In conjunction with the Ministry of Health all beauty professionals are required to attend an Infection Prevention and Control course before returning to work.
The course will be offered digitally through the Bahamian Cosmetology and Barbers Association, Faces of Beauty School of Cosmetology and Workforce Training Institute or the Early Access Training Center.
Upon successful completion of the class, proprietors will receive a certificate which must be displayed in the salon where they work.
Health protocols have been established for specific industries.
General workplace protocols are continuing to be finalized and revised as necessary by the Health team and the National COVID-19 Coordinating Committee.
National exams BJC and BGCSE will be held 13 July. More information will be provided during the Budget debate by the Minister of Education.
I wish to announce that the Government’s quarantine facility will be disabled on Friday June 5th. This applies to facilities in New Provide and Grand Bahama.
Returning Bahamians and residents will no longer be required to quarantine on returning home but will be monitored by the Ministry of Health’s Surveillance Unit and Hubbcat monitoring app if necessary.
To date, the Government has facilitated the return of close to 500 Bahamians and residents on Bahamasair. There have been five flights so far.
The Ministries of Foreign Affairs and Health are working to arrange more flights as necessary.
The Government has approved $16 million dollars for the national food distribution program.
This will provide food for approximately 80 thousand people for 12 weeks.
Food is being distributed in zones across the country and New Providence through the Ministry of Social Services and NGO Partners.
Accountability mechanisms to ensure proper distribution of food is being done in conjunction with the University of The Bahamas.
I wish to note that through the Suggestions platform on opm.gov.bs, the Office of the Prime Minister has received more than 2,700 suggestions from Bahamians and residents throughout The Bahamas.
A team from the Office of the Prime Minister and Ministry of Tourism went through each submission and earmarked each for a specific public private committee or government agency.
Thus far, close to 2,000 suggestions have been forwarded on to the National COVID-19 Coordinating Committee, the Economic Recovery Committee, the Ministry of Health and the Ministry of Agriculture and Marine Resources.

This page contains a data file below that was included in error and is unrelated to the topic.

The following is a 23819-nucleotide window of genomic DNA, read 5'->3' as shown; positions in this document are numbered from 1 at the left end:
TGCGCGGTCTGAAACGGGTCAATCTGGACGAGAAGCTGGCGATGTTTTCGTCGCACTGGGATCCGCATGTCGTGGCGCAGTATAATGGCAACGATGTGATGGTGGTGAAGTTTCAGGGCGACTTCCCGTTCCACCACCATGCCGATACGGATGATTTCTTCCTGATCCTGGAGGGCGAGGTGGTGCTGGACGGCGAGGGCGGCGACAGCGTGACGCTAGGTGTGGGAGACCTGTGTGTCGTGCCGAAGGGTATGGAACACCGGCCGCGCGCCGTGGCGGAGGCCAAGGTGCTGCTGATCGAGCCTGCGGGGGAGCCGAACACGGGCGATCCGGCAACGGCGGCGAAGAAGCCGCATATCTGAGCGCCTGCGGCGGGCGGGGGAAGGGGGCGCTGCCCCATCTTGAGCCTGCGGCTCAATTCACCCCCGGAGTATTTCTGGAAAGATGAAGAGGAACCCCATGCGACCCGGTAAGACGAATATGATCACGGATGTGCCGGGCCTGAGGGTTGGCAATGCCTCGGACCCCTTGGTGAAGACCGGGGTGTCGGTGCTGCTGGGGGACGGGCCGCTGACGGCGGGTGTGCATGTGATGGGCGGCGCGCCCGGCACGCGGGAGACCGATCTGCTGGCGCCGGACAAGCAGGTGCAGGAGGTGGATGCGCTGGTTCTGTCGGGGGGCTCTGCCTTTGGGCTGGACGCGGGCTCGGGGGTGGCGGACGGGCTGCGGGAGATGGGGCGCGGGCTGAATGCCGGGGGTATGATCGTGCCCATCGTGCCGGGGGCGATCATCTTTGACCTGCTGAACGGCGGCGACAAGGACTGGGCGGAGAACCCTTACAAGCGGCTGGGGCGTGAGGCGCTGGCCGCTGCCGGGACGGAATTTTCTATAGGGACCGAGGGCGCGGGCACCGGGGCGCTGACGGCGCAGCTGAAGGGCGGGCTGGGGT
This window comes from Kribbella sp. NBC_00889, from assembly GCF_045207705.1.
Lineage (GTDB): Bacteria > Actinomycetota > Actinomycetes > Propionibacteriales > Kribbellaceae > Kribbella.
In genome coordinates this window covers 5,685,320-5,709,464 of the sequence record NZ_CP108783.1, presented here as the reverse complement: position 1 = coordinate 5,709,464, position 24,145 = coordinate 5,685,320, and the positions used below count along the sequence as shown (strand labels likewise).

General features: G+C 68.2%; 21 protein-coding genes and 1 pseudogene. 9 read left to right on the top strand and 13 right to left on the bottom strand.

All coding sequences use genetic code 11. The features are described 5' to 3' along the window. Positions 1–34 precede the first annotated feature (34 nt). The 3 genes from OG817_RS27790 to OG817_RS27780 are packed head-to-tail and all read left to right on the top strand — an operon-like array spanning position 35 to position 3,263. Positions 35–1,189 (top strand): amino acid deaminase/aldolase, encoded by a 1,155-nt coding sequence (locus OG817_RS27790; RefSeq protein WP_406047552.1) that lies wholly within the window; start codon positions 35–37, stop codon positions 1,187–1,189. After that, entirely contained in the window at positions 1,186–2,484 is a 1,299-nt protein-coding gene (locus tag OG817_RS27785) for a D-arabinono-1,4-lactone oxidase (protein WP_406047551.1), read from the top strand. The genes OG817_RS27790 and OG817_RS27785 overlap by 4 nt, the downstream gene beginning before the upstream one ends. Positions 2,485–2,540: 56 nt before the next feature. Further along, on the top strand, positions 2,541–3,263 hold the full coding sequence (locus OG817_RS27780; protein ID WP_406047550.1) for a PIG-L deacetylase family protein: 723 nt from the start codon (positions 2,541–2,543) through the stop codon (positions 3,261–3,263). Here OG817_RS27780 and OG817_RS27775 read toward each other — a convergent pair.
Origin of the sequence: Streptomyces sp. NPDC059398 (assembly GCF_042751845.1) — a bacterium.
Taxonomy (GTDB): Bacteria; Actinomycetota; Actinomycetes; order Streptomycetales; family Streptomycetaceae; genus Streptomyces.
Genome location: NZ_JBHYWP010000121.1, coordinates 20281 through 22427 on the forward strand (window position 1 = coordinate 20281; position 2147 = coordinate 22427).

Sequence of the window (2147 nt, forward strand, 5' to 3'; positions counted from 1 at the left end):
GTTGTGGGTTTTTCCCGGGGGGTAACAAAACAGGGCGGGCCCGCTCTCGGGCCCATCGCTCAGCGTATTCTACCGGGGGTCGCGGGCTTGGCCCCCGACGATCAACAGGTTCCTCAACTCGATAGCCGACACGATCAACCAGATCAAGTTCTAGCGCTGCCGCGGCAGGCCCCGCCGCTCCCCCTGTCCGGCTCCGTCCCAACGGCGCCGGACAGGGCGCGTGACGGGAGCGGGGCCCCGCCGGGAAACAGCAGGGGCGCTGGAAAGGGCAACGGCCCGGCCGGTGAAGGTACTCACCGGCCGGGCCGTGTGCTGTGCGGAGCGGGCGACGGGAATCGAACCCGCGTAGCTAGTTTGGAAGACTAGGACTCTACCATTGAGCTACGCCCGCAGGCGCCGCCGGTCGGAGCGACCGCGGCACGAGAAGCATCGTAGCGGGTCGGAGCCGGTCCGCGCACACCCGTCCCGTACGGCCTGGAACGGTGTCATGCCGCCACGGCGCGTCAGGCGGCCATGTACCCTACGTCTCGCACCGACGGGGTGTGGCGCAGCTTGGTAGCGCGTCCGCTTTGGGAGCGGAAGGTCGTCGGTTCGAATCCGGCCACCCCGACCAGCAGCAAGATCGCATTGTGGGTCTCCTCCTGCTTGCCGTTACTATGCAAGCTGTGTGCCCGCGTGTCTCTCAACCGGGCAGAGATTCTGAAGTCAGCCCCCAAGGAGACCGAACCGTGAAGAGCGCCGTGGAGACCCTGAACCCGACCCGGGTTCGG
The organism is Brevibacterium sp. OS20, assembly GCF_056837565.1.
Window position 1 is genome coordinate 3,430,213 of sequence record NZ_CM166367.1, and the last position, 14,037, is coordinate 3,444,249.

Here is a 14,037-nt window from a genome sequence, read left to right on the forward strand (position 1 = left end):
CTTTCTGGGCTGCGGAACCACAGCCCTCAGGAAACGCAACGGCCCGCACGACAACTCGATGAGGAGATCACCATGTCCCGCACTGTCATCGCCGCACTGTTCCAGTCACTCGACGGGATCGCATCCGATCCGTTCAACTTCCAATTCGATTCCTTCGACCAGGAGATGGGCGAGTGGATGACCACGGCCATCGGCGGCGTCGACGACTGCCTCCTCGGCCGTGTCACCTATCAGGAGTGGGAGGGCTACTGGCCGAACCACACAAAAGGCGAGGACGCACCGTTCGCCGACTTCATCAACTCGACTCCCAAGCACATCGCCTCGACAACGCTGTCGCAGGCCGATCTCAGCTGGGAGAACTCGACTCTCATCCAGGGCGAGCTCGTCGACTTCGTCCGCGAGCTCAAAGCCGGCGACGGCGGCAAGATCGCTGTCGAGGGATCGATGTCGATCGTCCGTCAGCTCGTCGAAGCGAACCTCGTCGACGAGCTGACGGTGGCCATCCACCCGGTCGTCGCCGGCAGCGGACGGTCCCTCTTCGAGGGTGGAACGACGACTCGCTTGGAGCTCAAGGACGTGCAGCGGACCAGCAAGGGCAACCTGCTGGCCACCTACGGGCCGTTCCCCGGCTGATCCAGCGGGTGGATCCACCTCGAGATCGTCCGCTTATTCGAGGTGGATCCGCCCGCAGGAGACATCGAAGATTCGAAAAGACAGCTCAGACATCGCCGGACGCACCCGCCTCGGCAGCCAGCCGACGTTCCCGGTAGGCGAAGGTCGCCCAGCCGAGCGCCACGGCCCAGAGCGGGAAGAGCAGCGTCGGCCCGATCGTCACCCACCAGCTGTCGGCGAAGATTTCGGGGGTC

I want to thank everyone who took the time and the effort to submit a suggestion.
I want to thank all of those who offered positive and constructive advice and proposed solutions and ideas.
I also want to especially thank the National COVID Coordinating Committee, which has greatly aided the Government with valuable recommendations and professional guidance on the reopening of our economy.
The Committee has also served exceptionally well as a link to the private sector and civil society to develop relevant and specific protocols for the operation of various commercial activities.
The work of the National COVID Coordinating Committee is fast coming to an end as we move into the new normal of our economic and social operations.
We owe them our gratitude.
Let me end by reminding the public that the weekend lockdown goes into effect at 9 p.m. tonight.
On Labour Day, tomorrow, June 5th, you may exercise in your immediate neighborhood 5a.m. to 9 p.m.
Grocery stores may open 6am – 7:30pm to the general public; pharmacies may operate 6am – 5pm and restaurants, takeaways and drive throughs from 6am – 7pm.
Otherwise you must stay at home unless you have an emergency, are an essential worker or have been specifically exempted.
Let me take this opportunity to thank the workers of The Bahamas.
This is a very difficult Labour Day for many, including the many thousands of Bahamians who have lost their jobs or have been laid off.
I assure you that one of our most urgent and overriding concerns is the creation of jobs and opportunities for work as we outlined in the recent budget communication.
Just like the rest of the world, COVID-19 has put us in the worst economic situation since independence.
We are going to do everything in our power to get our economy moving as quickly as possible in the medium- and long-term.
I am going to work day after day to restore as much of our economy as quickly as possible.
I will have more to say about this in my budget communication and I will brief the country on the work of the Economic Recovery Committee.
Let me now turn over to Dr. Dahl-Regis for a health briefing.